Citizens Insurance Rate Increase Battle Brewing
By GARY FINEOUT
NYT REGIONAL MEDIA GROUP
Published: Tuesday, June 23, 2009 at 12:32 a.m.
Last Modified: Tuesday, June 23, 2009 at 12:32 a.m.
TALLAHASSEE | Thousands of homeowners across Florida may wind up getting vastly different rate increases from the state’s largest property insurance provider, and not the 10 percent increase many may have been expecting.
Such discrepancies threaten to spark a battle between Citizens Property Insurance Corp. and state regulators over what kind of rates homeowners should wind up paying.
A top official for the Office of Insurance Regulation told Citizens officials Monday that some homeowners should get a rate decrease early next year instead of paying more.
The confusion stems from a recently passed law.
State lawmakers, worried about Citizens’ ability to pay claims in the event of a major hurricane, ended a three-year-old rate freeze. The new law signed by Gov. Charlie Crist capped future rate hikes at 10 percent for all policy holders until Citizens is on sound financial ground.
But at the same time, Citizens – which has more than 1 million policyholders – is also required by state law to charge rates based on its potential losses.
And that is the problem: The complex hurricane models used by Citizens shows that some customers are paying too much, such as homeowners in Sarasota and interior Manatee County who have comprehensive coverage.
By contrast, the models suggest that some Charlotte County homeowners should pay 10 percent more and that Manatee County homeowners with only hurricane coverage should pay 9.4 percent more.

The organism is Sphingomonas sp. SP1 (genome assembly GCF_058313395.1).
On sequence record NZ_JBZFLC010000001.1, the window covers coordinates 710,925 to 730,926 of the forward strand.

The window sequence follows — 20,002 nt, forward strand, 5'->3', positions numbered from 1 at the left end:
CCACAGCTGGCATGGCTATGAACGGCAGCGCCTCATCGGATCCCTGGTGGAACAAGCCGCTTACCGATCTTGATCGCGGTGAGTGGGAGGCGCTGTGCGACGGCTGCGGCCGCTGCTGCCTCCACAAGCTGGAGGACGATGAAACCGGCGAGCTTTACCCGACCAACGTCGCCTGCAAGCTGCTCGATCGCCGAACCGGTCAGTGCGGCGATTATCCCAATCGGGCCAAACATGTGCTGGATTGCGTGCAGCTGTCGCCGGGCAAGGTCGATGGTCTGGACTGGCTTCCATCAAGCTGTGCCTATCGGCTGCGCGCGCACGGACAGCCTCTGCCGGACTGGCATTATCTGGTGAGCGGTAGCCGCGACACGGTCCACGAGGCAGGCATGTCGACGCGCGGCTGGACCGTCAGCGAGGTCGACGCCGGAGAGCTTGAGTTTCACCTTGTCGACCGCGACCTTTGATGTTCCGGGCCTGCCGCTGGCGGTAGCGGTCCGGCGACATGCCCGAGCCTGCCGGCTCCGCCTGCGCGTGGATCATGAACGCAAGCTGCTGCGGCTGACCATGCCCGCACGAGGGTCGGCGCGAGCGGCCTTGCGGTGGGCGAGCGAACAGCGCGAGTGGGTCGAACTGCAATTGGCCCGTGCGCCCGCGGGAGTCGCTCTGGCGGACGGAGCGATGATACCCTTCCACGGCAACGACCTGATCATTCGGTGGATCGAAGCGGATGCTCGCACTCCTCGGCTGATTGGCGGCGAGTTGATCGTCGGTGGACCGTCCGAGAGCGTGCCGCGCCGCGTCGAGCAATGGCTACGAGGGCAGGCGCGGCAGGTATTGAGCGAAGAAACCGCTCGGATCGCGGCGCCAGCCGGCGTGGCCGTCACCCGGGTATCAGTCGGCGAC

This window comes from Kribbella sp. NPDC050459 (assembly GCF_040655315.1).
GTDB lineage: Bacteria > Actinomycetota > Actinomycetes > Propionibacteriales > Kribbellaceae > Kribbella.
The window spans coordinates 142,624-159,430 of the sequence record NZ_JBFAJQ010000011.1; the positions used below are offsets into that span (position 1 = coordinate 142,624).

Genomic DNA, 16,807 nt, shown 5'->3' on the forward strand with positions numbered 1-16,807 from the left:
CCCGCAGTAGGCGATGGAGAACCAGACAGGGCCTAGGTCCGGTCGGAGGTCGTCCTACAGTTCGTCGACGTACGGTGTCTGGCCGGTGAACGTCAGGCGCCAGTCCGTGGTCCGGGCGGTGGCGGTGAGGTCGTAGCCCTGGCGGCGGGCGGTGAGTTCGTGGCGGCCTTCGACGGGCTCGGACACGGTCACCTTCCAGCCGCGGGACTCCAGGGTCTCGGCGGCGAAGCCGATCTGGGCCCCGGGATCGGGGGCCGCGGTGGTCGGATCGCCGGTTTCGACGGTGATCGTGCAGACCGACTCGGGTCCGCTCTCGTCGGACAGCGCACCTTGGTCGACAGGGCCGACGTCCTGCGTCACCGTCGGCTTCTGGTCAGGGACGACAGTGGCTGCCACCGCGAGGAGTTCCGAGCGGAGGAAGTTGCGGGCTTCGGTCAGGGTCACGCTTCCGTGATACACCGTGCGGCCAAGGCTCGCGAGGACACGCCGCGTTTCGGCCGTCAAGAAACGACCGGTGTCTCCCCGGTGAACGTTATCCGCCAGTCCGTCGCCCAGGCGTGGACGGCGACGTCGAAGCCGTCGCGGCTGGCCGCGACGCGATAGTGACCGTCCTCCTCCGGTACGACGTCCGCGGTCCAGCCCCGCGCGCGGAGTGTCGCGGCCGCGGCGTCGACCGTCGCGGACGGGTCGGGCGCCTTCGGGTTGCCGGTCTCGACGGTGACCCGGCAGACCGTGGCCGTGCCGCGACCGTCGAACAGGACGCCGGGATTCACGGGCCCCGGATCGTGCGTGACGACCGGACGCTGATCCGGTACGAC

Those same models also show wide ranges for other parts of the state, with huge rate increases needed for South Florida – where the bulk of Citizens customers reside – while large rate decreases are justified in coastal counties such as Duval and Escambia.
A Citizens panel on Monday voted, however, against authorizing any rate cuts right now. Instead, those customers eligible for a decrease would have their rates frozen. Citizens would raise rates up to 10 percent for other customers.
The full board that runs Citizens is expected to give a final up-or-down vote this Friday on the proposed rates.
Earl Horton, a retired insurance executive who sits on the board that runs Citizens, defended the move, saying that Citizens is still pulling in $1.6 billion short of what it needs to be financially sound.
Under Florida law, if Citizens doesn’t have enough to pay claims, it can recoup its losses by tacking on additional charges on most insurance policies, including auto insurance.
But Steve Parton, general counsel for the Office of Insurance Regulation, sharply disagreed with Citizens board members. He told them during a conference call that if rate payers deserve a decrease they should get it, or Citizens would breaking state law.
Any rate request must go through the Office of Insurance Regulation, which can reject it or modify it. Citizens is supposed to submit its 2010 rate filing next month.